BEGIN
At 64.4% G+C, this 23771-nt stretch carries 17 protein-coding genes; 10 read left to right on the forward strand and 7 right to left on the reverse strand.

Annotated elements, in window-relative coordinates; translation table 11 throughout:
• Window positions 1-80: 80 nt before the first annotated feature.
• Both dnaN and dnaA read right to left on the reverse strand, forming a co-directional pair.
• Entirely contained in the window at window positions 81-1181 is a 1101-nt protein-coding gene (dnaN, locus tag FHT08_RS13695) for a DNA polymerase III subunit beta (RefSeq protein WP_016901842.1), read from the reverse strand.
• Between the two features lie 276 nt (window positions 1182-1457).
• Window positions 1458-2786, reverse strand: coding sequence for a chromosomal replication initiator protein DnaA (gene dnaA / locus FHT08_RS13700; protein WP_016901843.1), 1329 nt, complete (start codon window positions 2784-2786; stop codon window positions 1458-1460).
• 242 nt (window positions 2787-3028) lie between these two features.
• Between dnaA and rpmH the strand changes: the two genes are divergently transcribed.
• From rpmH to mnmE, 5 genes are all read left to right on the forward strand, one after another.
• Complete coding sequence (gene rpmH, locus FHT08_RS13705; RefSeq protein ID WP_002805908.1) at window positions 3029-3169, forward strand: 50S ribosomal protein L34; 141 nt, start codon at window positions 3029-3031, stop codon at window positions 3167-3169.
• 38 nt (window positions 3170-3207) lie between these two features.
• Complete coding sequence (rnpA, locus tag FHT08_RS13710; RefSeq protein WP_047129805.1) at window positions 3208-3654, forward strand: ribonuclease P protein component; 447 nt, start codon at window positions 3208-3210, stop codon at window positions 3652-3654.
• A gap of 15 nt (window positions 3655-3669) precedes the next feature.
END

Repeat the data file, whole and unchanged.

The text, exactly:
At 64.4% G+C, this 23771-nt stretch carries 17 protein-coding genes; 10 read left to right on the forward strand and 7 right to left on the reverse strand.

Annotated elements, in window-relative coordinates; translation table 11 throughout:
• Window positions 1-80: 80 nt before the first annotated feature.
• Both dnaN and dnaA read right to left on the reverse strand, forming a co-directional pair.
• Entirely contained in the window at window positions 81-1181 is a 1101-nt protein-coding gene (dnaN, locus tag FHT08_RS13695) for a DNA polymerase III subunit beta (RefSeq protein WP_016901842.1), read from the reverse strand.
• Between the two features lie 276 nt (window positions 1182-1457).
• Window positions 1458-2786, reverse strand: coding sequence for a chromosomal replication initiator protein DnaA (gene dnaA / locus FHT08_RS13700; protein WP_016901843.1), 1329 nt, complete (start codon window positions 2784-2786; stop codon window positions 1458-1460).
• 242 nt (window positions 2787-3028) lie between these two features.
• Between dnaA and rpmH the strand changes: the two genes are divergently transcribed.
• From rpmH to mnmE, 5 genes are all read left to right on the forward strand, one after another.
• Complete coding sequence (gene rpmH, locus FHT08_RS13705; RefSeq protein ID WP_002805908.1) at window positions 3029-3169, forward strand: 50S ribosomal protein L34; 141 nt, start codon at window positions 3029-3031, stop codon at window positions 3167-3169.
• 38 nt (window positions 3170-3207) lie between these two features.
• Complete coding sequence (rnpA, locus tag FHT08_RS13710; RefSeq protein WP_047129805.1) at window positions 3208-3654, forward strand: ribonuclease P protein component; 447 nt, start codon at window positions 3208-3210, stop codon at window positions 3652-3654.
• A gap of 15 nt (window positions 3655-3669) precedes the next feature.